8.1. BMP Peer Type

This document defines a new peer type (Section 4.1):

8.2. BMP Peer Flags

This document defines a new flag (Section 4.2) and proposes that peer flags are specific to the peer type:

8.3. Peer UP Information TLV

This document defines the following new BMP PEER UP informational message TLV types (Section 5.2.1):

8.4. Peer Down Reason code

This document defines the following new BMP Peer Down reason code (Section 5.3):

9. Normative References

Bradner, S., "Key words for use in RFCs to Indicate Requirement Levels", BCP 14, RFC 2119, DOI 10.17487/RFC2119, , <>.
Rekhter, Y., Ed., Li, T., Ed., and S. Hares, Ed., "A Border Gateway Protocol 4 (BGP-4)", RFC 4271, DOI 10.17487/RFC4271, , <>.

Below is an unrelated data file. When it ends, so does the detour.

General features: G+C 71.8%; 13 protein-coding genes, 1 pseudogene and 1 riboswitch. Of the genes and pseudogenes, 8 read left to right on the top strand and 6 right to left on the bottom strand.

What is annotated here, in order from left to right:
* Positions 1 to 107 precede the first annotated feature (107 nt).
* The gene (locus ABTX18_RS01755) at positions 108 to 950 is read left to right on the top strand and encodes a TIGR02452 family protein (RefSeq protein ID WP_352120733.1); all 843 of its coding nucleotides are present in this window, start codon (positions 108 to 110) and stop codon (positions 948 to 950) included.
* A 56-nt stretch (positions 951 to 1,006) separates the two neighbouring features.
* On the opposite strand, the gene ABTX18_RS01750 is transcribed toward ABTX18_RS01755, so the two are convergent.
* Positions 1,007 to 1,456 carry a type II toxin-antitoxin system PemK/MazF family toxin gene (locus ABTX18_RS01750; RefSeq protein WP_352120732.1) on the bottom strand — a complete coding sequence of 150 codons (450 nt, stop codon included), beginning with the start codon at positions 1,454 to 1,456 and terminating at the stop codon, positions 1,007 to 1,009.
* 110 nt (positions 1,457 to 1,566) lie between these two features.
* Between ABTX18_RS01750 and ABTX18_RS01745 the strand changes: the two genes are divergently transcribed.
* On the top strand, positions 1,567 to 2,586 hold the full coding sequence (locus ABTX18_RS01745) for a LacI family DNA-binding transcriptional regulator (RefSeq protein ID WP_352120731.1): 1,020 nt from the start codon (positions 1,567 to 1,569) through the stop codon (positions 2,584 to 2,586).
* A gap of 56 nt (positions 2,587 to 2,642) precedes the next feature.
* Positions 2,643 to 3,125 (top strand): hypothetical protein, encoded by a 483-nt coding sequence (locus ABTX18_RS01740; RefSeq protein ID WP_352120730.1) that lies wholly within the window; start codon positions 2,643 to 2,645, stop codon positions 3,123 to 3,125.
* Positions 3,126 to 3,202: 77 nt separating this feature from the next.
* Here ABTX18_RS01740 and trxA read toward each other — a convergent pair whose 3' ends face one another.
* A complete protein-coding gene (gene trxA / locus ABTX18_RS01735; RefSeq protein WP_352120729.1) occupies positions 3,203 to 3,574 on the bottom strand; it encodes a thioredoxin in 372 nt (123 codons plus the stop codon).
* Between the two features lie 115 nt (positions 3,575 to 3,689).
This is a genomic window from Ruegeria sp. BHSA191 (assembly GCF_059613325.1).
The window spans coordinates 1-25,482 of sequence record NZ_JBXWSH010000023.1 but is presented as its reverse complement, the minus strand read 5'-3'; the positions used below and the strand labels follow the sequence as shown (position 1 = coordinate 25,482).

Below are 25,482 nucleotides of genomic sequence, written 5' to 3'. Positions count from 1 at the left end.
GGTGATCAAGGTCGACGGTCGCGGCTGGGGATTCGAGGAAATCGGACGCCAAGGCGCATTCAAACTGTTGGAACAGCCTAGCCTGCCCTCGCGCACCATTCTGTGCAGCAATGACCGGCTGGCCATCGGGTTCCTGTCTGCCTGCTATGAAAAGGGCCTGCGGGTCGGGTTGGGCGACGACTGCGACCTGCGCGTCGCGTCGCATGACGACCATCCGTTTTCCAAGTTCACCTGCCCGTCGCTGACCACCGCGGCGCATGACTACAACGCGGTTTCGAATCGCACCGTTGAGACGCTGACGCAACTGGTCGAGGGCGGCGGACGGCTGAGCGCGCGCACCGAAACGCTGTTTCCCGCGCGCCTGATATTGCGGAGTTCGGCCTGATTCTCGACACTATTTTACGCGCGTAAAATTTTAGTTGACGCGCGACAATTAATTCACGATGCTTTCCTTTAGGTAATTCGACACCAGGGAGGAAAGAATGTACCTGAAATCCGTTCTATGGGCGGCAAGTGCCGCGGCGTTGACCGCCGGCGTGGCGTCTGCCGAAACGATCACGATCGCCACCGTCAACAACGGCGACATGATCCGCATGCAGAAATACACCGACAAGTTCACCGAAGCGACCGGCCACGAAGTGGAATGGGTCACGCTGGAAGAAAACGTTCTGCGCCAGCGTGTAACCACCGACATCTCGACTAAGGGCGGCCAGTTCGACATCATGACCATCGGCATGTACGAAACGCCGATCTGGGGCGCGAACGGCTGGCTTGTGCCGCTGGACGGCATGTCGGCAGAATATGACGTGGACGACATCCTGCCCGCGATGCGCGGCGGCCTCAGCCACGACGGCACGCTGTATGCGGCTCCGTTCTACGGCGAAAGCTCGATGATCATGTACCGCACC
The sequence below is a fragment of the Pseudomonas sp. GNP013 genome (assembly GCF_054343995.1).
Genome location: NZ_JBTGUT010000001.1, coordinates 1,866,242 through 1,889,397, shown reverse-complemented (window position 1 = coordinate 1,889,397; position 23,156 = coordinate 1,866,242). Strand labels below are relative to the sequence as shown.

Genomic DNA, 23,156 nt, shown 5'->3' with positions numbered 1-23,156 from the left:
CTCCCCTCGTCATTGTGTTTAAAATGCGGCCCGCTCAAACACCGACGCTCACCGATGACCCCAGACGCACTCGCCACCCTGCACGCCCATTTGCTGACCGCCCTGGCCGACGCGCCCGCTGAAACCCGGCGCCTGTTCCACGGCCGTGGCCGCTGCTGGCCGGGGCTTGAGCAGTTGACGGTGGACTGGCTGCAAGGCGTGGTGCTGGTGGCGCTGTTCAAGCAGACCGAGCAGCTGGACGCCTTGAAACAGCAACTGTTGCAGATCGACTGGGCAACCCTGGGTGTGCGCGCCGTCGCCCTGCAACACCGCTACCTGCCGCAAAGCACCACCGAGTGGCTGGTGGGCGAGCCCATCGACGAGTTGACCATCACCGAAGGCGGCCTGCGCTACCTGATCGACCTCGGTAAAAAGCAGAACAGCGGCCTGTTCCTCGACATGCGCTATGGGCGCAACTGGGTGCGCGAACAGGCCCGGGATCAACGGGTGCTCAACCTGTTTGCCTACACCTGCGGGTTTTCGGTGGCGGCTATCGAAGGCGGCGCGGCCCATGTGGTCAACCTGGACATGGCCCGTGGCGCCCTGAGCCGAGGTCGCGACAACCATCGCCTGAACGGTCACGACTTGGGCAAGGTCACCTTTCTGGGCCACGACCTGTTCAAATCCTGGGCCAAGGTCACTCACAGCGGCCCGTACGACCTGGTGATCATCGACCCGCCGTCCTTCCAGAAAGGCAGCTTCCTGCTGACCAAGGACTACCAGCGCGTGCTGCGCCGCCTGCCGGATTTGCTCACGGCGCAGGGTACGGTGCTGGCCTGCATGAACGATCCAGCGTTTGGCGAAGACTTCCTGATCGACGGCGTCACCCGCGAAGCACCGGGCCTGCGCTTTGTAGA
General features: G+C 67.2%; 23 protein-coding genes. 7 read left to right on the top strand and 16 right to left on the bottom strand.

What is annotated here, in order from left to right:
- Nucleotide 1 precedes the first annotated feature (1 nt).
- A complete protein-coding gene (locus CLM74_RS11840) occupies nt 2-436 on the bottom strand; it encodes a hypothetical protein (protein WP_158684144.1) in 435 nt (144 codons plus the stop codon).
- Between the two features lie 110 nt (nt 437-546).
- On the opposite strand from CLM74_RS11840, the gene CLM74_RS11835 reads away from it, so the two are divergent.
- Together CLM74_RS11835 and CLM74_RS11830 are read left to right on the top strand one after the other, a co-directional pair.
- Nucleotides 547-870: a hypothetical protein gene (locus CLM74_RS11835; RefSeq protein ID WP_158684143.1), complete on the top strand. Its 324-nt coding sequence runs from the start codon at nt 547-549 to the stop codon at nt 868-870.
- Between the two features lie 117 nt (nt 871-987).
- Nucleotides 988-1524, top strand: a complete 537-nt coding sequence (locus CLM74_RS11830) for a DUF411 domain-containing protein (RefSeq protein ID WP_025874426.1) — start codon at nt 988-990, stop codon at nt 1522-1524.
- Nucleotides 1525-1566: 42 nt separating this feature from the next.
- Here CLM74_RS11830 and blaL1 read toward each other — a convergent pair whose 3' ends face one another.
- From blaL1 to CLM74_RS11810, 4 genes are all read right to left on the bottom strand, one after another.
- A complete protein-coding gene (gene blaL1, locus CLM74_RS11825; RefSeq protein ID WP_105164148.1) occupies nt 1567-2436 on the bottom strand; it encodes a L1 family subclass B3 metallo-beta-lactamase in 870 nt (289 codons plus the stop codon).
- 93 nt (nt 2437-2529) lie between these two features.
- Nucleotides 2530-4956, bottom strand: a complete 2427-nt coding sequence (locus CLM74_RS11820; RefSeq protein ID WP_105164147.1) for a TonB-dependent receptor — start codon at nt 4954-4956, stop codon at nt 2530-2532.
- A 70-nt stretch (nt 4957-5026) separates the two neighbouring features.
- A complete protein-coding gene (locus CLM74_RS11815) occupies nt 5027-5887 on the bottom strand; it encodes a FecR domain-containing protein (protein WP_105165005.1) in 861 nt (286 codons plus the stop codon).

Scudder, J., Ed., Fernando, R., and S. Stuart, "BGP Monitoring Protocol (BMP)", RFC 7854, DOI 10.17487/RFC7854, , <>.
Leiba, B., "Ambiguity of Uppercase vs Lowercase in RFC 2119 Key Words", BCP 14, RFC 8174, DOI 10.17487/RFC8174, , <>.


The authors would like to thank John Scudder, Jeff Haas and Mukul Srivastava for their valuable input.

Authors' Addresses

Tim Evens
Cisco Systems
2901 Third Avenue, Suite 600
Seattle, WA 98121
United States of America
Serpil Bayraktar
Cisco Systems
3700 Cisco Way
San Jose, CA 95134
United States of America
Manish Bhardwaj
Cisco Systems
3700 Cisco Way
San Jose, CA 95134
United States of America
Paolo Lucente
NTT Communications
Siriusdreef 70-72
2132 Hoofddorp